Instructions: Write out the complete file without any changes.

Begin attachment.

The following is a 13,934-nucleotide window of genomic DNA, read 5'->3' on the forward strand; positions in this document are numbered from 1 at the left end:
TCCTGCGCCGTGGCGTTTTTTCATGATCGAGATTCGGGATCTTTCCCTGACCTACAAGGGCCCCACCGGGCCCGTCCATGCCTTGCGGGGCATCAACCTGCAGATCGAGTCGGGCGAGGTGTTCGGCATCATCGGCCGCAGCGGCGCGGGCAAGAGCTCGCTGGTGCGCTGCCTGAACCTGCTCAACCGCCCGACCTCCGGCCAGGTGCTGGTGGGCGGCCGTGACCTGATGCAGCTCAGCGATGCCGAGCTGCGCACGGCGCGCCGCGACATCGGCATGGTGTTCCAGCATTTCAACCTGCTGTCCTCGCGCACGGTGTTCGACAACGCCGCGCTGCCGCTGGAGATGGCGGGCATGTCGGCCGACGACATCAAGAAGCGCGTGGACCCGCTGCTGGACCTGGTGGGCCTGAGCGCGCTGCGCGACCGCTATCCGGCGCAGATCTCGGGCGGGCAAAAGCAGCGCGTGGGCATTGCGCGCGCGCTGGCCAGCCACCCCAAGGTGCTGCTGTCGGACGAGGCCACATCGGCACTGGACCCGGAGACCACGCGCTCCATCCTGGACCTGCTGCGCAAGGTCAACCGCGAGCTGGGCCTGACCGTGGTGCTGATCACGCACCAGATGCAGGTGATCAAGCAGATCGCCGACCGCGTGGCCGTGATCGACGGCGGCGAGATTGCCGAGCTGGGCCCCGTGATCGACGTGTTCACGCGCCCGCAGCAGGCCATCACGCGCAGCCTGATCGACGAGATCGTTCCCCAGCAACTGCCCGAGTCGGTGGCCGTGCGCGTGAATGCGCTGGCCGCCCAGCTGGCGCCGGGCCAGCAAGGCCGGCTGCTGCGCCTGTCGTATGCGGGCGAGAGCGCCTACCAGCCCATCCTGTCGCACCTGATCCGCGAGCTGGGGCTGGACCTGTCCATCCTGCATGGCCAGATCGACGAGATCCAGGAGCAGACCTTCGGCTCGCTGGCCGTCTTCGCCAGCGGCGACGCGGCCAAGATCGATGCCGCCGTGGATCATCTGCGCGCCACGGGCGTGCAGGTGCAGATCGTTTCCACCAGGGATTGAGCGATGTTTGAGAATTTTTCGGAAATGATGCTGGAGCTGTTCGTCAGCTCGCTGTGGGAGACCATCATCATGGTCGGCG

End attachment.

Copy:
The following is a 13,934-nucleotide window of genomic DNA, read 5'->3' on the forward strand; positions in this document are numbered from 1 at the left end:
TCCTGCGCCGTGGCGTTTTTTCATGATCGAGATTCGGGATCTTTCCCTGACCTACAAGGGCCCCACCGGGCCCGTCCATGCCTTGCGGGGCATCAACCTGCAGATCGAGTCGGGCGAGGTGTTCGGCATCATCGGCCGCAGCGGCGCGGGCAAGAGCTCGCTGGTGCGCTGCCTGAACCTGCTCAACCGCCCGACCTCCGGCCAGGTGCTGGTGGGCGGCCGTGACCTGATGCAGCTCAGCGATGCCGAGCTGCGCACGGCGCGCCGCGACATCGGCATGGTGTTCCAGCATTTCAACCTGCTGTCCTCGCGCACGGTGTTCGACAACGCCGCGCTGCCGCTGGAGATGGCGGGCATGTCGGCCGACGACATCAAGAAGCGCGTGGACCCGCTGCTGGACCTGGTGGGCCTGAGCGCGCTGCGCGACCGCTATCCGGCGCAGATCTCGGGCGGGCAAAAGCAGCGCGTGGGCATTGCGCGCGCGCTGGCCAGCCACCCCAAGGTGCTGCTGTCGGACGAGGCCACATCGGCACTGGACCCGGAGACCACGCGCTCCATCCTGGACCTGCTGCGCAAGGTCAACCGCGAGCTGGGCCTGACCGTGGTGCTGATCACGCACCAGATGCAGGTGATCAAGCAGATCGCCGACCGCGTGGCCGTGATCGACGGCGGCGAGATTGCCGAGCTGGGCCCCGTGATCGACGTGTTCACGCGCCCGCAGCAGGCCATCACGCGCAGCCTGATCGACGAGATCGTTCCCCAGCAACTGCCCGAGTCGGTGGCCGTGCGCGTGAATGCGCTGGCCGCCCAGCTGGCGCCGGGCCAGCAAGGCCGGCTGCTGCGCCTGTCGTATGCGGGCGAGAGCGCCTACCAGCCCATCCTGTCGCACCTGATCCGCGAGCTGGGGCTGGACCTGTCCATCCTGCATGGCCAGATCGACGAGATCCAGGAGCAGACCTTCGGCTCGCTGGCCGTCTTCGCCAGCGGCGACGCGGCCAAGATCGATGCCGCCGTGGATCATCTGCGCGCCACGGGCGTGCAGGTGCAGATCGTTTCCACCAGGGATTGAGCGATGTTTGAGAATTTTTCGGAAATGATGCTGGAGCTGTTCGTCAGCTCGCTGTGGGAGACCATCATCATGGTCGGCG